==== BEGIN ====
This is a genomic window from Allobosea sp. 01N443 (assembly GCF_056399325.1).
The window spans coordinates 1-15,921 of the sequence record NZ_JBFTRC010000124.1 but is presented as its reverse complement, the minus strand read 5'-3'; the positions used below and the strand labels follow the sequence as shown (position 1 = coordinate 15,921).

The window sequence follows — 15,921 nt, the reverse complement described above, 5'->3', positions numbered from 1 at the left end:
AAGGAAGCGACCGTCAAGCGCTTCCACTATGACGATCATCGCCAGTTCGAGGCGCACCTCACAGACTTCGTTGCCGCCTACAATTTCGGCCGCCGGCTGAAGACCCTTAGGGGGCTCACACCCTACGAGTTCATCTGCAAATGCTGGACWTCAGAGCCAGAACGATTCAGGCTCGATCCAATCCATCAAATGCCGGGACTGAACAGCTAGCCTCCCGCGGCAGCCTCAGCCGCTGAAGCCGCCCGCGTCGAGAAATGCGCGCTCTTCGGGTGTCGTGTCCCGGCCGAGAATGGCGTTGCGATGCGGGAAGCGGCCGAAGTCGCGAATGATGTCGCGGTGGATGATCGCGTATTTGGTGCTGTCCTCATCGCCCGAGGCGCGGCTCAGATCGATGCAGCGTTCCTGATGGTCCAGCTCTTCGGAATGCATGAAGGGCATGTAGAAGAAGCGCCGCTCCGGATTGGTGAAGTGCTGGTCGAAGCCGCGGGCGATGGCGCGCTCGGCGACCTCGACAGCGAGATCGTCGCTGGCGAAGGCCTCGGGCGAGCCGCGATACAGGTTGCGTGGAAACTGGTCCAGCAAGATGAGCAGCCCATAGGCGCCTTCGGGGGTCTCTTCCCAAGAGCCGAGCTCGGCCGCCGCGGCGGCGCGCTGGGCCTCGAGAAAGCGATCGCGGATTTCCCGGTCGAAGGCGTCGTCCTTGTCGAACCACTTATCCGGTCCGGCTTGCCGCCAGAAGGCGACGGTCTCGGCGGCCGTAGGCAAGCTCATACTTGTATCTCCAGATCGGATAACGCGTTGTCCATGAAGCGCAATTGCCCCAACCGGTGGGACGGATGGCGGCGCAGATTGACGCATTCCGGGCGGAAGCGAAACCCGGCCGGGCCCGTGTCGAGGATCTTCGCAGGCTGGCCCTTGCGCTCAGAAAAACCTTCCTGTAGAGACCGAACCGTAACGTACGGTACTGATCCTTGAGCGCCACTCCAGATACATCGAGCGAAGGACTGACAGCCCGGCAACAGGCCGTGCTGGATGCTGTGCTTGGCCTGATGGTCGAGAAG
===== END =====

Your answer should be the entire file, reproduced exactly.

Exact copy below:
This is a genomic window from Allobosea sp. 01N443 (assembly GCF_056399325.1).
The window spans coordinates 1-15,921 of the sequence record NZ_JBFTRC010000124.1 but is presented as its reverse complement, the minus strand read 5'-3'; the positions used below and the strand labels follow the sequence as shown (position 1 = coordinate 15,921).

The window sequence follows — 15,921 nt, the reverse complement described above, 5'->3', positions numbered from 1 at the left end:
AAGGAAGCGACCGTCAAGCGCTTCCACTATGACGATCATCGCCAGTTCGAGGCGCACCTCACAGACTTCGTTGCCGCCTACAATTTCGGCCGCCGGCTGAAGACCCTTAGGGGGCTCACACCCTACGAGTTCATCTGCAAATGCTGGACWTCAGAGCCAGAACGATTCAGGCTCGATCCAATCCATCAAATGCCGGGACTGAACAGCTAGCCTCCCGCGGCAGCCTCAGCCGCTGAAGCCGCCCGCGTCGAGAAATGCGCGCTCTTCGGGTGTCGTGTCCCGGCCGAGAATGGCGTTGCGATGCGGGAAGCGGCCGAAGTCGCGAATGATGTCGCGGTGGATGATCGCGTATTTGGTGCTGTCCTCATCGCCCGAGGCGCGGCTCAGATCGATGCAGCGTTCCTGATGGTCCAGCTCTTCGGAATGCATGAAGGGCATGTAGAAGAAGCGCCGCTCCGGATTGGTGAAGTGCTGGTCGAAGCCGCGGGCGATGGCGCGCTCGGCGACCTCGACAGCGAGATCGTCGCTGGCGAAGGCCTCGGGCGAGCCGCGATACAGGTTGCGTGGAAACTGGTCCAGCAAGATGAGCAGCCCATAGGCGCCTTCGGGGGTCTCTTCCCAAGAGCCGAGCTCGGCCGCCGCGGCGGCGCGCTGGGCCTCGAGAAAGCGATCGCGGATTTCCCGGTCGAAGGCGTCGTCCTTGTCGAACCACTTATCCGGTCCGGCTTGCCGCCAGAAGGCGACGGTCTCGGCGGCCGTAGGCAAGCTCATACTTGTATCTCCAGATCGGATAACGCGTTGTCCATGAAGCGCAATTGCCCCAACCGGTGGGACGGATGGCGGCGCAGATTGACGCATTCCGGGCGGAAGCGAAACCCGGCCGGGCCCGTGTCGAGGATCTTCGCAGGCTGGCCCTTGCGCTCAGAAAAACCTTCCTGTAGAGACCGAACCGTAACGTACGGTACTGATCCTTGAGCGCCACTCCAGATACATCGAGCGAAGGACTGACAGCCCGGCAACAGGCCGTGCTGGATGCTGTGCTTGGCCTGATGGTCGAGAAG